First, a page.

No matter what I end up writing about, it's a chance to do some fine-tuned research of the kind that uncovers story ideas. Many of the articles focus on a period of history that fascinates me: late nineteenth century
I discovered Jumbo as the result of one such assignment, for an encyclopedia of historical events: a brief essay on the acquisition of the Ringling Brothers Circus by Barnum & Bailey. The more I researched circus history, the more interesting the stories became, until one in particular pushed at me to become fiction as well. The majority of the details are modeled from the oddities of real life history: Jumbo's end is true to life, as well as the details of what happened afterward. Barnum's telegram is taken in its entirety from one he sent, and Matthew Scott did raise the elephant from the sickly infant he rescued from a Parisian zoo. The original title was taken from Barnum's billing for Jumbo: "the towering monarch of his race, whose like the world will never see again," which Edmund made me cut in half.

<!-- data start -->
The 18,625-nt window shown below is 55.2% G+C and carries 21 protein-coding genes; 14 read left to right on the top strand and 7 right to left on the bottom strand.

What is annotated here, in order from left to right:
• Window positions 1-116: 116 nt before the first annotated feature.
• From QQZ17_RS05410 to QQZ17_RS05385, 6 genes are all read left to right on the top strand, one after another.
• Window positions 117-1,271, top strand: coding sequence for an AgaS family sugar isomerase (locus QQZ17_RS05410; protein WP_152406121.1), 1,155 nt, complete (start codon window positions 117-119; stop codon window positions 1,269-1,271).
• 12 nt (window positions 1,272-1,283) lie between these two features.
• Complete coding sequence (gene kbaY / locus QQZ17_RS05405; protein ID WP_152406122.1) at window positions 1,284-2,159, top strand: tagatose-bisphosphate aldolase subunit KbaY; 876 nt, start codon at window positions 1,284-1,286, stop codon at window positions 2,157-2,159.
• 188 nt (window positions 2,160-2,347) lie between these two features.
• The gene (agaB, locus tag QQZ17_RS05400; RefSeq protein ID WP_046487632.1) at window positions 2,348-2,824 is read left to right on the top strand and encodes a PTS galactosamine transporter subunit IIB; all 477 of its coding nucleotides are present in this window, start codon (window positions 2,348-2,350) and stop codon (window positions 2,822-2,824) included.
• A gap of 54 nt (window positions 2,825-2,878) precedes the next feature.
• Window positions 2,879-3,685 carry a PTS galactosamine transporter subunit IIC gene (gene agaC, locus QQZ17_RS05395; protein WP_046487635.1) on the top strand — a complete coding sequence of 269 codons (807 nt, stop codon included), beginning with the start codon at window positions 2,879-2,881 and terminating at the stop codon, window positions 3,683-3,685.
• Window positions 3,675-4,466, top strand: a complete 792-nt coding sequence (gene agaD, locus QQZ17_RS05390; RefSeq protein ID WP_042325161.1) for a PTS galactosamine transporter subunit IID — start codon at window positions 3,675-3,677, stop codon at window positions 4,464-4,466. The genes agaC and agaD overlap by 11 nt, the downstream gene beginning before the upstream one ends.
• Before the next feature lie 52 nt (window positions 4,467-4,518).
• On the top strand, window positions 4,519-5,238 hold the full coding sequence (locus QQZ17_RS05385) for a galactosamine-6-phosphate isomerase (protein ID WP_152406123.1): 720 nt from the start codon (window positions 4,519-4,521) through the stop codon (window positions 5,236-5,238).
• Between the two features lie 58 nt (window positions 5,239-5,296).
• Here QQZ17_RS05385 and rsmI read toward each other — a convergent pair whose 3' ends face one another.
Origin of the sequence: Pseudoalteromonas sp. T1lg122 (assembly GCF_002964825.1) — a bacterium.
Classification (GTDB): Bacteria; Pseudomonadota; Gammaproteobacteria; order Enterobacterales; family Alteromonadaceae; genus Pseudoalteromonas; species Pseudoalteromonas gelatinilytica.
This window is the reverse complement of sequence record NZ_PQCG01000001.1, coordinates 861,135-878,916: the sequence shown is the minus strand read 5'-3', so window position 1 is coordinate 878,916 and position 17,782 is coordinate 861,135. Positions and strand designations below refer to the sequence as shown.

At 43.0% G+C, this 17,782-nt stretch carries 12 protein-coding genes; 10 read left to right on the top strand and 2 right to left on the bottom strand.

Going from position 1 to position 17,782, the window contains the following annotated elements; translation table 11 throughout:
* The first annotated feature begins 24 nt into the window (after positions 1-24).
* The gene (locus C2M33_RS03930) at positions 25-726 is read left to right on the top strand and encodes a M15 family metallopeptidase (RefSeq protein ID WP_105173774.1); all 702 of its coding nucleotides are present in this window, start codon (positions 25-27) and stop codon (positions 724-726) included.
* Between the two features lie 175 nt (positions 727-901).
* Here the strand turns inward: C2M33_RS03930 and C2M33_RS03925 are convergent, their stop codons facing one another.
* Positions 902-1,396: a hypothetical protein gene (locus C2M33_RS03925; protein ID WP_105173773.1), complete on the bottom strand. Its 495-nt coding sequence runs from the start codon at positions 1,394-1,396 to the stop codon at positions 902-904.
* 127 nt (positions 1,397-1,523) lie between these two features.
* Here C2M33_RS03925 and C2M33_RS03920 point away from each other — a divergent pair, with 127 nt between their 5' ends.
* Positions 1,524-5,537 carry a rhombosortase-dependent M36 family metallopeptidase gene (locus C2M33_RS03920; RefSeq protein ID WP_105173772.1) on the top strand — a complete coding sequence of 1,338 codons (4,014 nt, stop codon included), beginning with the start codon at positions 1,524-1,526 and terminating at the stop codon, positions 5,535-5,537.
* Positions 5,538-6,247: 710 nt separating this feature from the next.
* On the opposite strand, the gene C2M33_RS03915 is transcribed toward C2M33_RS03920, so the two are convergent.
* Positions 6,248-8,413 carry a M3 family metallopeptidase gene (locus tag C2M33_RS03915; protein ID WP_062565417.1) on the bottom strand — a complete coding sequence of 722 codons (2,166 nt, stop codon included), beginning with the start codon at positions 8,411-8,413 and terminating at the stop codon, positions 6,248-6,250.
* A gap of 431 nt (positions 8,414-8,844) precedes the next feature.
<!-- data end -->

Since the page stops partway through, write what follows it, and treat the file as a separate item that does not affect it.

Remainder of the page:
Feelings about the rights of circus animals cover a wide range, and I tend to fall on the liberal side of the fence, but here I've presented Jumbo as one of the characters because the story is primarily his. At the time I wrote it, I didn't think that writing from an elephant's pov was particularly daring – I'd just seen a friend's story from the pov of an intelligent weapon published and received well. I make no pretense of knowing how an elephant thinks, but research for the elephant part included